these are the next two chapters from my short story, special, that i wrote back in high school. i’m taking a break from regular blog posts so i can focus on expanding it into a novel for nanowrimo. enjoy!
Today is Sammy’s birthday, and I’ve gotten him a gift. My best efforts still only produce a pathetic mess of wrapping paper loosely held together by a few snatches of tape, but the way Sammy tears into it, you would think it hangs the moon for him or something.
He squeals as the final layer of wrapping paper is thrown to the ground, holding the revealed box up for Ms. Emma to see.
“Well, Sammy, look at that!” She glances my way, a lopsided half-smile on her face.
I’ve gotten Sammy a new puzzle. It took me freaking forever to find it, but I finally managed to get my hands on a 500-piece gen-u-ine Nascar puzzle with Jeff Gordon on the front.
“Twenty-four, ‘n’ Jeff Gordon, Trey, Gordon!” Sammy doesn’t even wait for me to respond, instead bringing his hands to his face and squealing again.
I’m wearing a big grin. “I’m glad you like it, Sammy. Happy Birthday.”
“Birthday, Gordon, Jeff Gordon, Nascar, Trey. Ms. Emma, Nascar?”
It takes him two days to finish, and after he completes it the first time, he’s able to put it all together in a day. Which is basically what he does every day for the next two weeks.
We are sitting out in the garden today. The sun is being obscured by a heavy blanket of angry dark clouds, and an ominous rumble of thunder draws my attention away from the story Sammy is telling me.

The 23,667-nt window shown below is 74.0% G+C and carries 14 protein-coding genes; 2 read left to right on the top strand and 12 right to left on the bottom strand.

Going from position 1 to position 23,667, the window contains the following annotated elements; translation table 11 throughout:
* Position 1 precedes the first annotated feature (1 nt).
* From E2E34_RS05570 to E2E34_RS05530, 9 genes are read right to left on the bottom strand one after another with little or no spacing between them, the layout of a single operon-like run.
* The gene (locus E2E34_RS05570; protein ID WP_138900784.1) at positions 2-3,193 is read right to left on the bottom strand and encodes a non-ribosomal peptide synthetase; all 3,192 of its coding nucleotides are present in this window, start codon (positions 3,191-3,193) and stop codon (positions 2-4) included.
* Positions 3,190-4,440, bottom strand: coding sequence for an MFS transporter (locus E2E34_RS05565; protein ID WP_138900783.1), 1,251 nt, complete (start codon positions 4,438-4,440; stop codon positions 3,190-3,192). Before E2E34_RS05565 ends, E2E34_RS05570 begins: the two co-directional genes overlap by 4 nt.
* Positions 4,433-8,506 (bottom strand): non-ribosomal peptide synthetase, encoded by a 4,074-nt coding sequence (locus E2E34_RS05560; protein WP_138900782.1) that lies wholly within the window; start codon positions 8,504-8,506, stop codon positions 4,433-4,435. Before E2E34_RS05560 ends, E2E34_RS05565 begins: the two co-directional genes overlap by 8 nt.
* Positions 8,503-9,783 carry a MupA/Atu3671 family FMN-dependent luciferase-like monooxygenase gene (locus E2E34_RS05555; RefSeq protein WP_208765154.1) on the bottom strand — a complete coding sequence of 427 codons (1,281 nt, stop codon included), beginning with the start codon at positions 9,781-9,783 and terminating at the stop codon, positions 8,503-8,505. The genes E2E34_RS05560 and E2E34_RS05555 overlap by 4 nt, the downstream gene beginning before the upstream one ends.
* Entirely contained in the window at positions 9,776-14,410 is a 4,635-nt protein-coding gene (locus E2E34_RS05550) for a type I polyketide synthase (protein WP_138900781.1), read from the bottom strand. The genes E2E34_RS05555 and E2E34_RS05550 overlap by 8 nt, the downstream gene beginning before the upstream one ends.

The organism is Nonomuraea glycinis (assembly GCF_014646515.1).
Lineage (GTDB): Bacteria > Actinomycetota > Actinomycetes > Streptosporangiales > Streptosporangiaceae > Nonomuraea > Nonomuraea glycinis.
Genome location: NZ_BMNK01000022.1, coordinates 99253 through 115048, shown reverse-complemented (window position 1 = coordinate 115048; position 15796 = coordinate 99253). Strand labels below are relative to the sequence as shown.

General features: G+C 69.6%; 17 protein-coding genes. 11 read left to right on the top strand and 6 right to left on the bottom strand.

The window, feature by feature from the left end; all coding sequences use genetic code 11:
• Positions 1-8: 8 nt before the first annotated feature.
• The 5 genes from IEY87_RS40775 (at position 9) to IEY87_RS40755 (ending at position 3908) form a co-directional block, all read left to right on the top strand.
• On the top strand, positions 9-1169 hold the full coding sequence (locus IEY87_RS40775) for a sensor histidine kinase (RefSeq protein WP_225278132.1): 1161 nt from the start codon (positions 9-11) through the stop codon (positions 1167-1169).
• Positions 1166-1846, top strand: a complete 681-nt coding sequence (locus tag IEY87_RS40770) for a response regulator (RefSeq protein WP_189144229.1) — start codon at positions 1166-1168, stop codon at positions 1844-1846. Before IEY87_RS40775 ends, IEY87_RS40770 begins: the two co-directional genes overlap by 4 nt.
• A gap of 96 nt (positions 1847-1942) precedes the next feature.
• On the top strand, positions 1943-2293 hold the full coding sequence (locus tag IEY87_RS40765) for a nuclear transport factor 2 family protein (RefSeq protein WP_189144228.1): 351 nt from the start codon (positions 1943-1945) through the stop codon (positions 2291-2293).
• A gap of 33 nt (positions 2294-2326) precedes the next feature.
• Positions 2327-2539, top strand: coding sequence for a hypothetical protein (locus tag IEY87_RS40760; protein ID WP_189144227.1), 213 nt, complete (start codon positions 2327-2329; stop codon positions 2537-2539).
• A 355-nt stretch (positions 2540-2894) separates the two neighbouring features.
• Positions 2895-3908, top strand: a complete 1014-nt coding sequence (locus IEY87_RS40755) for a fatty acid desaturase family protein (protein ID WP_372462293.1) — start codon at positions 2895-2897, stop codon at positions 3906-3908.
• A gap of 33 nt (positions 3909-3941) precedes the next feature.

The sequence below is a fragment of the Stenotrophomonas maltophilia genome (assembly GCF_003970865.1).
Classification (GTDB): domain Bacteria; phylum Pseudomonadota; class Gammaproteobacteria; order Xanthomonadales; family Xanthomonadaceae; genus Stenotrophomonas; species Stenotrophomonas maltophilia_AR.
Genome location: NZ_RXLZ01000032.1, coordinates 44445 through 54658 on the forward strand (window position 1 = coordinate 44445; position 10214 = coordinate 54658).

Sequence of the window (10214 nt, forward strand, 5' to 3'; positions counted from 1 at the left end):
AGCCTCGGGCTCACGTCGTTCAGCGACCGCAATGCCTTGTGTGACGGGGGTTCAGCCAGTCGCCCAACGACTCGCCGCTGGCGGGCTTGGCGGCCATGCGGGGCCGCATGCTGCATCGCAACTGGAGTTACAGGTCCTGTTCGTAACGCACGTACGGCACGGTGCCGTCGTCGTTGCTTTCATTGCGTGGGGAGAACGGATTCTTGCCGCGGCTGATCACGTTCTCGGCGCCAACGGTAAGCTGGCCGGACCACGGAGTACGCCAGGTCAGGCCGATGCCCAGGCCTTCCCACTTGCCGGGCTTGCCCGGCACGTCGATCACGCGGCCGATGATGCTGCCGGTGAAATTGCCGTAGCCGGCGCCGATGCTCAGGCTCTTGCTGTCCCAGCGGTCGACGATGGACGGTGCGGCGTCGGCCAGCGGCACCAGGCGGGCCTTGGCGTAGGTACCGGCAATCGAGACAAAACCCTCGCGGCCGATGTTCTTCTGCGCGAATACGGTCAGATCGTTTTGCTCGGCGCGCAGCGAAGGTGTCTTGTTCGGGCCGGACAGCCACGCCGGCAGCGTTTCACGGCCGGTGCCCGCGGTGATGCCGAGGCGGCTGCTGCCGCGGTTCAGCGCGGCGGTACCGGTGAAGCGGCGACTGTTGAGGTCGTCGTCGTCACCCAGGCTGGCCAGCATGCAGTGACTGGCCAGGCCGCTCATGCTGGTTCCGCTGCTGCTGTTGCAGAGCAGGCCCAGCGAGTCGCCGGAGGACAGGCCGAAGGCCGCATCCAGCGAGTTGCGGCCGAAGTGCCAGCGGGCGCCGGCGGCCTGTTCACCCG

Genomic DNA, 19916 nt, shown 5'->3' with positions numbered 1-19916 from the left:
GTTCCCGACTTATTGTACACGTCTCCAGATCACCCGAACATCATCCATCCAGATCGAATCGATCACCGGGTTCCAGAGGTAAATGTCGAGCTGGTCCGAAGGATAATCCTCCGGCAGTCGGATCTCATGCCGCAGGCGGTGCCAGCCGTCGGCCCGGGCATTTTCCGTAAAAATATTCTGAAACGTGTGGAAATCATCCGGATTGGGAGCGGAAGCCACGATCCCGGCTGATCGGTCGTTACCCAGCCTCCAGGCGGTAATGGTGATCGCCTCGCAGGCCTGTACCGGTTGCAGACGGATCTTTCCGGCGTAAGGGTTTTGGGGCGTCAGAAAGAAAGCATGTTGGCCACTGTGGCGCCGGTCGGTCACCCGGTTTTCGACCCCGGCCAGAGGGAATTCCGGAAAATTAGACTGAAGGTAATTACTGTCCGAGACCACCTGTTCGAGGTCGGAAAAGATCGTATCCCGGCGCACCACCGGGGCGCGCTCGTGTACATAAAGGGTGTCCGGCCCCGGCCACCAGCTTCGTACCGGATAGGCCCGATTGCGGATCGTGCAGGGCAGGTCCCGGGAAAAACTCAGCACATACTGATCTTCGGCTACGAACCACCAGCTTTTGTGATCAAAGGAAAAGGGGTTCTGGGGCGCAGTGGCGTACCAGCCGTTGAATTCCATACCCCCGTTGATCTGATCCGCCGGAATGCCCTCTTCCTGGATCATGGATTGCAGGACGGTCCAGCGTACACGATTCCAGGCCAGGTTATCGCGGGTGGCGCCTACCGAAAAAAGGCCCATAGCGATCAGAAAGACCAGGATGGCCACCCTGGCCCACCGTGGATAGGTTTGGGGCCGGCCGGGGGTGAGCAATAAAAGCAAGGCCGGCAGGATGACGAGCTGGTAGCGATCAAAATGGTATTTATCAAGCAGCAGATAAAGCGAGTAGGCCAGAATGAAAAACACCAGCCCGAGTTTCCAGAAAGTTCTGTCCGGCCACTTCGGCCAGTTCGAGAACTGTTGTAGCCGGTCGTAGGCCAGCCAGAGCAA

Now, stories are fun to listen to when they come from Sammy. He doesn’t have the best grasp on sentence structure, so he’ll just say random words that relate to the point he’s trying to communicate, and he’ll wait for you to guess correctly. Today he’s talking about either a birthday party he went to or a circus—I’m still trying to figure it out when he suddenly goes quiet. Turning back to him, I see his eyes focused far out on the incoming tempest.
Deciding it would be best not to get caught in the rain, I stand up. “C’mon, Sammy! Let’s head back to the room.”
“Storm, Trey? Storm, ‘n’ rain?” Sammy’s eyes are still locked on the clouds above.
“Yep, a storm’s coming, bud. We don’t want to get caught in the rain, do we?” I turn around and walk in the direction of the school entrance, knowing Sammy will follow after a few seconds.
That’s when the clouds break.
My sprint towards the door is rendered utterly useless, because within five steps I’m completely drenched anyway. I slow to a walk, but sense that Sammy isn’t behind me yet. Whipping around, I see that he hasn’t moved at all from his spot in the garden, except that now he’s standing up. A jolt of icy panic rushes down my spine; he’s never been out in the rain like this before. Is he okay?
I run over to him. “Sammy? You all right, bud?”
He’s smiling, eyes closed. Slowly, he lifts his arms above his head, palms facing the sky to catch the rain. He turns his head this way and that, as if trying to see if one angle will open up to the most rain. A whisper of a laugh escapes his parted mouth.
I watch him like that, arms above his head, smile on his face, the rain pop, pop, popping off of his clothes, and I know—know—that whenever I think of Sammy, this will be the image that surfaces. Standing there, he could be anyone. He and I are the same.
I close my eyes and lift my hands into the air.